The Industrial Technology Research Institute (ITRI, 工研院) yesterday signed a NT$100 million (US$3.28 million) technology licensing agreement with Taiwan Mitsui Chemicals Inc (亞太三井化學) to produce safer lithium-ion batteries.
Taiwan Mitsui Chemicals Inc is a fully owned subsidiary of chemicals producer Mitsui Chemicals Inc.
Japan-based Mitsui Chemicals plans to build a production site in Taiwan by the end of 2016 to manufacture materials for lithium-ion batteries using the institute’s self-terminated oligomers with hyper-branched architecture (STOBA) technology to prevent explosions, Mitsui Chemicals managing executive officer Shigeru Isayama told a news conference.
Photo: Hung Yu-fang, Taipei Times
“We will establish close relationships with Taiwanese companies related to lithium-ion batteries,” he said.
Isayama said the company is further studying the market for lithium-ion batteries worldwide, and may build more production sites in other countries if needed.
Mitsui Chemicals expects STOBA batteries to account for 10 percent of total shipments of lithium-ion batteries around the world by 2020, said Akio Hirahara, general manager of the company’s new market development division.
Citing Fuji Keizai, a Japan-based information provider, Mitsui Chemicals said the market for lithium-ion batteries would increase to 80 gigawatt hours in 2020 from an estimated 40 gigawatt hours this year.
Mitsui Chemicals said it plans to use the new technology to make materials for batteries used in cellphones, personal computers and cars.
“Compared with local chemical companies, Mitsui Chemicals has stronger ties with car makers, which can help promote STOBA technology in the car industry,” said Pan Jing-pin (潘金平), a division director at the institute.
Pan said Mitsui Chemicals’ electrolytic solution is used in batteries for Boeing 787 and electric vehicles developed by Nissan Motor Co.
Mitsui Chemicals is also the largest producer of polypropylene compounds around the world, with Toyota Motor Corp and Honda Motor Co its two major clients, the company said.
STOBA materials can form films in lithium-ion batteries to stop the chemical reaction and terminate the batteries safely when the batteries’ internal temperature rise to abnormal levels, the institute said, adding that STOBA batteries last twice as long as than other lithium-ion batteries.
The technology won the R&D 100 Awards in Energy Devices in 2009, the institute said, adding that STOBA batteries manufactured by Amita Technologies Inc (有量科技) are now used in China Motor Corp’s (中華汽車) E-moving 100 electric scooters.
In addition to Amita Technologies, the institute licensed the technology for manufacturing STOBA batteries to three other Taiwanese lithium battery makers — E-One Moli Energy Corp (能元科技), Lion Tech Co (精極科技) and Synergy ScienTech Corp (興能高科技) — last year, it said.
‘BIG LOSS’: This year might see the last generation of Huawei’s Kirin chips, as their production would stop next month because they are made using US technology Chinese tech giant Huawei Technologies Co (華為) is running out of processor chips to make smartphones due to US sanctions and would be forced to stop production of its own most advanced chips, a company executive has said, in a sign of growing damage to Huawei’s business from US pressure. Huawei, one of the biggest producers of smartphones and network equipment, is at the center of US-Chinese tension over technology and security. Washington last year cut off Huawei’s access to US components and technology, and those penalties were tightened in May, when the White House barred vendors worldwide from using US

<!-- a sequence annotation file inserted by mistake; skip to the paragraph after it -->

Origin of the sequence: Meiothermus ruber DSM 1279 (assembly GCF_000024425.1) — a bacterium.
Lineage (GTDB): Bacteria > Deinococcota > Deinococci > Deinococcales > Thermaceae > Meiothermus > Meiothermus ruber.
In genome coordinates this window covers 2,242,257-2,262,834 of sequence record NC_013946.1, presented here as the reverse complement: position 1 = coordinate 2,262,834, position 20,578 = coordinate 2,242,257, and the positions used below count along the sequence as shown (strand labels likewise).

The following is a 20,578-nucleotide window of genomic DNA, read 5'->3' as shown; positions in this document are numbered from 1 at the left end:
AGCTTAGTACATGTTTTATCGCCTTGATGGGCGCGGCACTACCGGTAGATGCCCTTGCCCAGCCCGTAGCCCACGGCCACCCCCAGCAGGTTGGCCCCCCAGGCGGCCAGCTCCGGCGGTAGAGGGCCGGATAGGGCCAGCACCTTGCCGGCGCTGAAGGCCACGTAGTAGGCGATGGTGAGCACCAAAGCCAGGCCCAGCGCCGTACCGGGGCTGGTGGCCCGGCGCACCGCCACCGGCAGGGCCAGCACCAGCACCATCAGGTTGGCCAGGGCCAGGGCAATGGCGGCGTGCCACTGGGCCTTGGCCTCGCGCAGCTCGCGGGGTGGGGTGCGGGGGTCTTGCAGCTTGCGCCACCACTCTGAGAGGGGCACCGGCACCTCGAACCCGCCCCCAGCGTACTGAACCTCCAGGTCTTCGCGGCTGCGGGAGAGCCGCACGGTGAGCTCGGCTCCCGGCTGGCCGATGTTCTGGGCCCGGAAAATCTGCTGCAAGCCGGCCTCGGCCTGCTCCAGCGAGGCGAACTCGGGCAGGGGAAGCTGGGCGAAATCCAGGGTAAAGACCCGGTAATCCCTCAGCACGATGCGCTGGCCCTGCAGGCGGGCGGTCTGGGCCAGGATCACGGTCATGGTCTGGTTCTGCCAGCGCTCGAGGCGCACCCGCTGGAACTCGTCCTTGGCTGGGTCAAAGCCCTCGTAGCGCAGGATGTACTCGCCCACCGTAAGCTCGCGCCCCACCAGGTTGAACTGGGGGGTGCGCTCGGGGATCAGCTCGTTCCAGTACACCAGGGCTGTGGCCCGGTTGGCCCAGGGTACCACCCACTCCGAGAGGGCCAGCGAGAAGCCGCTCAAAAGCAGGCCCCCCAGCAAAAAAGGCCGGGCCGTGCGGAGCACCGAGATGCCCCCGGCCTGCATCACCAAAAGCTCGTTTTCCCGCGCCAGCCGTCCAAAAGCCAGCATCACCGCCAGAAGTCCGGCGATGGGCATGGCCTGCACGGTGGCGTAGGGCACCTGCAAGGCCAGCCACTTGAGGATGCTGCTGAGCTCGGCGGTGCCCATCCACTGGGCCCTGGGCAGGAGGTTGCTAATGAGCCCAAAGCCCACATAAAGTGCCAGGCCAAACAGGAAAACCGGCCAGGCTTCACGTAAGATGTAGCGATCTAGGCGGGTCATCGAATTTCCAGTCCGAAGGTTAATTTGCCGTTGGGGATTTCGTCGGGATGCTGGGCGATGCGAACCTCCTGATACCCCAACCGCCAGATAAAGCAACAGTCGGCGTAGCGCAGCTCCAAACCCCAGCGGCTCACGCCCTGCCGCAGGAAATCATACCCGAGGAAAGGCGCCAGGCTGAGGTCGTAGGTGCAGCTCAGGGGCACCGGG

’WHITE BOX’: The open platform would give local firms access to Cisco’s cloud-based mobile network to develop 5G telecom equipment and tap into the global market The Ministry of Economic Affairs (MOEA) yesterday introduced a new 5G “open lab” in collaboration with US-based information technology and networking giant Cisco Systems Inc to address the rapidly growing “white box” 5G networking equipment market. The open lab will be a platform where Taiwanese manufacturers can access Cisco’s cloud-based mobile network to develop their own 5G telecom equipment, such as small-cell base stations, network switches, modems and Internet of things (IoT) devices, a ministry statement said. The open platform would allow Taiwanese manufacturers to tap into the lucrative 5G telecom equipment market, which was previously monopolized by Nokia Oyj, Ericsson AB
CORPORATE SCANDAL: Cathay Life has invested NT$13.3 billion in Bank Mayapada since 2015, but the latest loss of NT$8.8 billion has completely written off its investment Cathay Life Insurance Co (國泰人壽) yesterday said it would recognize an investment loss of NT$8.8 billion (US$298.1 million) in Indonesia’s Bank Mayapada Internasional Tbk PT due to concerns about the lender’s operations amid a corporate scandal. The company said it would revise its earnings result for June, from a net profit of NT$6.52 billion to a net loss of NT$520 million, its first monthly loss over the past 17 months. After booking an investment loss of NT$5.2 billion in Bank Mayapada earlier this year, Cathay Life has so far recognized total investment losses of NT$14 billion in the lender, executive vice president
Taiwan Semiconductor Manufacturing Co (TSMC, 台積電) yesterday reported that revenue last month expanded 25 percent annually, but fell 12.8 percent month-on-month to NT$105.96 billion (US$3.59 billion). In the first seven months of this year, the chipmaker’s revenue surged 33.6 percent to NT$727.26 billion, compared with NT$544.46 billion a year earlier. TSMC has said it aims to grow its revenue by more than 20 percent this year. The company has since May 15 stopped taking new orders from Huawei Technologies Co (華為), its second-biggest customer after Apple Inc, due to the US’ restrictions on exports containing US technologies. TSMC has no plans to